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Conflict between Freedom and Determinism

Freedom, Determinism & Responsibility

Instructions

– Demonstrate an understanding of the underlying conflict between freedom and determinism and the various options for resolving that conflict.

– Demonstrate my own thinking about the problem, must show that I have made a determined effort to grapple with the problem.

– Essay is written for a cold audience; they’re smart, but they have no prior knowledge of what I’m talking about.

– Try to organize your essay so that each part of it builds up a defence of your position.

Introduction

The idea that human beings exercise free will seems commonsensical; that is, we understand that when we act, we were capable of acting otherwise than we did. It may come as a surprise to hear that this is actually a hotly contested claim, and it has been subjected to philosophical scrutiny for thousands of years. The position that I will be defending is called hard determinism, a view that up until several months ago, I was blissfully unaware even existed. Hard determinism is the view that humans exist within the causal loop of the universe, that our actions are inextricably bound to the laws of nature. It proposes that human behaviour is caused by an individual’s personality, desires and values, but that their personality, desires and values are caused by external antecedent factors over which the individual has no control. These factors can range anywhere from genetic predisposition to their upbringing to the cultural norms of the society they happened to be born in. In short, hard determinism rejects the notion of human agency. The objective of my paper is two-fold:

1) To make the argument that the thesis of determinism does not undermine our every day conceptualization of the will, but simply proposes an explanation for the cause of what we call moral behaviour.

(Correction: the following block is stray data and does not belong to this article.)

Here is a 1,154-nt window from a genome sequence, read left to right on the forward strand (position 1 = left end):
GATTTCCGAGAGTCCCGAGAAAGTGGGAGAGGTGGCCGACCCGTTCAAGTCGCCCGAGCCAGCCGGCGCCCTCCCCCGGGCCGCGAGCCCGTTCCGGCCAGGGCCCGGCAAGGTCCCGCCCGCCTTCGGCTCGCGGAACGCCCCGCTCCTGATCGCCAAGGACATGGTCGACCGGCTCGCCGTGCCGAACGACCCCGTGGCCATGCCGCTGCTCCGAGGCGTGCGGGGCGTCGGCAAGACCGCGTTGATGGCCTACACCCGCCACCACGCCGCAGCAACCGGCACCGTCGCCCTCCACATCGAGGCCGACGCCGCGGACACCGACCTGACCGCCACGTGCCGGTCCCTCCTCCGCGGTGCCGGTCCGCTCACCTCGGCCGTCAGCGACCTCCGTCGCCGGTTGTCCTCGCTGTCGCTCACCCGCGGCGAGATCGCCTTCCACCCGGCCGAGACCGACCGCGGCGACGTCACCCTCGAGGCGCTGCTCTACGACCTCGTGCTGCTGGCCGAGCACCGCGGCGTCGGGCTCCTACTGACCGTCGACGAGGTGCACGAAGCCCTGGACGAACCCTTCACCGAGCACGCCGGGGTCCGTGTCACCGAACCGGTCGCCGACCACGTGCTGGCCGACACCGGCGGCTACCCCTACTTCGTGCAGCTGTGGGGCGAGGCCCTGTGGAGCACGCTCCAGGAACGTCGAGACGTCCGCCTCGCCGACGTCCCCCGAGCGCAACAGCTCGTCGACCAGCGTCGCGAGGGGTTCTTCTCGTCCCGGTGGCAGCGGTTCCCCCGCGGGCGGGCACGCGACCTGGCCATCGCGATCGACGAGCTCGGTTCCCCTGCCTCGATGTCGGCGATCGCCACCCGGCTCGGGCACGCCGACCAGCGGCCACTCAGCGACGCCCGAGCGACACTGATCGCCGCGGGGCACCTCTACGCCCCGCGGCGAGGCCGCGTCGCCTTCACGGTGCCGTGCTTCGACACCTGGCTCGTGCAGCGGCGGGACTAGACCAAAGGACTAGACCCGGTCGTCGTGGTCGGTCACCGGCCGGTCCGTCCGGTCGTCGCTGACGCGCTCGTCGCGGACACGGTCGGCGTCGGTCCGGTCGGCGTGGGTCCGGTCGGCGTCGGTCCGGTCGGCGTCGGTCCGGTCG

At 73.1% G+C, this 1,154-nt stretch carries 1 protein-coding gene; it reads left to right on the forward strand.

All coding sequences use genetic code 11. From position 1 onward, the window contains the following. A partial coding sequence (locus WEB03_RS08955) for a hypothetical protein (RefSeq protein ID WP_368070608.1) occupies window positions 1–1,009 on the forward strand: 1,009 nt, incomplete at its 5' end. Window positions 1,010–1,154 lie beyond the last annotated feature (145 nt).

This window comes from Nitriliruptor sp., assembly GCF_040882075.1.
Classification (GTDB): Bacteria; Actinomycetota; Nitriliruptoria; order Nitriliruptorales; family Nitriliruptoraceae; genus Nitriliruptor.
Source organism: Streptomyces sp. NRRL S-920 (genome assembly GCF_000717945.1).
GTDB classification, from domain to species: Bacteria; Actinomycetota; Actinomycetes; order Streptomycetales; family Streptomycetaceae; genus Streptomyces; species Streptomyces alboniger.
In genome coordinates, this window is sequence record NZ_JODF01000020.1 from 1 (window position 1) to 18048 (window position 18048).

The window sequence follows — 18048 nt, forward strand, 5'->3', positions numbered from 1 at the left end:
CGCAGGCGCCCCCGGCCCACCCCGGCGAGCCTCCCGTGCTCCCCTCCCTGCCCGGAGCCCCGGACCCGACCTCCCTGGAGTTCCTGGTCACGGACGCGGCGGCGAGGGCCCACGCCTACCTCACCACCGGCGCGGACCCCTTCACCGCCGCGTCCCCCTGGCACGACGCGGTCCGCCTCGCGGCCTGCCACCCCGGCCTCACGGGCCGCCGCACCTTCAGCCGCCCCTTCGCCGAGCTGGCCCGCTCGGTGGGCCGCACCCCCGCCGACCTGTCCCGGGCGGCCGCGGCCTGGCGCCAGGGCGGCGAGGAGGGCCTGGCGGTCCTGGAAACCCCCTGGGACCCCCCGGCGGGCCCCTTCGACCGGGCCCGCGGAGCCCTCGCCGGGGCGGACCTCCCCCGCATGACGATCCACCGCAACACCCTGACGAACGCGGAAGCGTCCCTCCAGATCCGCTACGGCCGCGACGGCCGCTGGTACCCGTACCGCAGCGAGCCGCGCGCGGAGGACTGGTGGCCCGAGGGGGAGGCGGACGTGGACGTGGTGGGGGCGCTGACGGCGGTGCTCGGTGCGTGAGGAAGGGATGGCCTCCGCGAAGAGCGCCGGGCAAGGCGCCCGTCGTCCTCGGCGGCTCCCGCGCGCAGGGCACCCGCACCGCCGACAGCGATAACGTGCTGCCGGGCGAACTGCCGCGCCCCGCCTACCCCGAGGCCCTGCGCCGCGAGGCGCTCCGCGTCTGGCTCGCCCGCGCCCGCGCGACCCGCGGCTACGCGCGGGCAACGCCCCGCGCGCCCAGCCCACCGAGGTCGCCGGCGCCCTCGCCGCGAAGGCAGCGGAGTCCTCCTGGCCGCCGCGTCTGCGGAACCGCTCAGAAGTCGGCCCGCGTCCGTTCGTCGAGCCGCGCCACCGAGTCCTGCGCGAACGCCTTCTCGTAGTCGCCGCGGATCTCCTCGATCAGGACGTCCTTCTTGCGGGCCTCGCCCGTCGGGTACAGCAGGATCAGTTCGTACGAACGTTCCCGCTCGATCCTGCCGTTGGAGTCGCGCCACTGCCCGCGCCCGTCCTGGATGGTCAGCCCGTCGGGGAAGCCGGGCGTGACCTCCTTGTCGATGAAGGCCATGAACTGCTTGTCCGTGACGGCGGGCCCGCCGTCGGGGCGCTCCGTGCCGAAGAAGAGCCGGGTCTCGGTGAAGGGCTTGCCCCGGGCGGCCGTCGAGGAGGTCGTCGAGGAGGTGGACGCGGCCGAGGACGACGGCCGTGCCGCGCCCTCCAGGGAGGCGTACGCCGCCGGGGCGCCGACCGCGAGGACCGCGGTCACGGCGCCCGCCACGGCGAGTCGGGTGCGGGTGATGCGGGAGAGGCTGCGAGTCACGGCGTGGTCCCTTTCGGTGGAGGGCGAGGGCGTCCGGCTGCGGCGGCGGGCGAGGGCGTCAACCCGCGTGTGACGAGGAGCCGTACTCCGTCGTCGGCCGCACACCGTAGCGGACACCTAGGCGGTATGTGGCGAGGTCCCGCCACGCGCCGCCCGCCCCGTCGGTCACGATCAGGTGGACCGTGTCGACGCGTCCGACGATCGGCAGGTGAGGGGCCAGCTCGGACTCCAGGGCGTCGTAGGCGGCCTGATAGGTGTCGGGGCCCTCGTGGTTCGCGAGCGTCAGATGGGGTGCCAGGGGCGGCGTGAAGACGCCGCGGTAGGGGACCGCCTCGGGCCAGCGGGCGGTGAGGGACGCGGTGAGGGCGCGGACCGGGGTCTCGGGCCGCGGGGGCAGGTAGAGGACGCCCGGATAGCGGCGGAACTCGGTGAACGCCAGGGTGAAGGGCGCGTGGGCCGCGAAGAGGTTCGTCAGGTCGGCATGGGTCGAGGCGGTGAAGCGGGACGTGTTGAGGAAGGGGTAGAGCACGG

2) To make the argument that the thesis of free will and moral responsibility does not cohere with the thesis of determinism; or in other words, to attack the compatibilist/soft-determinist view.

Different interpretations of determinism’s truth exist. So I guess here I would outline specifically what the different views of determinism are, just like that dude’s paper LOL. I would identify mine and elaborate on the arguments. This definition admits a “will” or a desire-that-produces-action, but it admits no “free will” or free desire.

Libertarians subscribe to the notion that human actions are uncaused and undetermined. They operate on the premise that humans are capable of originating acts, initiating a sequence of events, self-governing and thus we are independent of natural causal chains.

Clearly formulate and explain the position you hold. In order to defend your position of hard determinism, I need to undermine their defence of freedom. Libertarians attack determinism by making a case for the exceptions they’re pointing to. Their only point of attack to make a case of their counter example; I need to prove their counter-example is not true. You can point to the sorts of suppositions that libertarians are making about human beings. Question the plausibility of those suppositions; the idea that we’re autonomous, the idea that we exist somehow outside of the causal loop.

I also argue against the claim of human uniqueness held by Libertarian philosophers, so look at Chisholm and look at Lewis, who kind of touches on that. Libertarians argue that humans are capable of originating acts, initiating a sequence of events, self-governing and thus we are independent of natural causal chains. Libertarians maintain that freedom and moral responsibility are logically incompatible with determinism. They believe that for humans to be free, there must be some instances, fundamentally, human action, which are not the effects of causal antecedents. But if this were true, then the human will must be subject to a special kind of explanation. Libertarians seem to support partial determinism, which suggests a break in the ongoing process of cause and effect.

For instance, history is not characterized by a linear progression, whereby one cause produces certain effects and so on ad infinitum. Instead, life can be described as a vast tree with an infinite number of branches, which divide into numerous possible directions. Yet, for human action to transcend causal determinism one of two possibilities must be fulfilled: i) events themselves must be uncaused and therefore random, or ii) particular events must be causi sui (the cause of itself).

Refuting the compatibilist/soft-determinist poses more of a challenge, as they share common ground with a hard determinist. Outline the main points and objectives of my paper and establish which of the 3 classical positions I hold. In this case, it is hard determinism. As such, I seek to prove that the thesis of free will does not and cannot cohere with the thesis of determinism.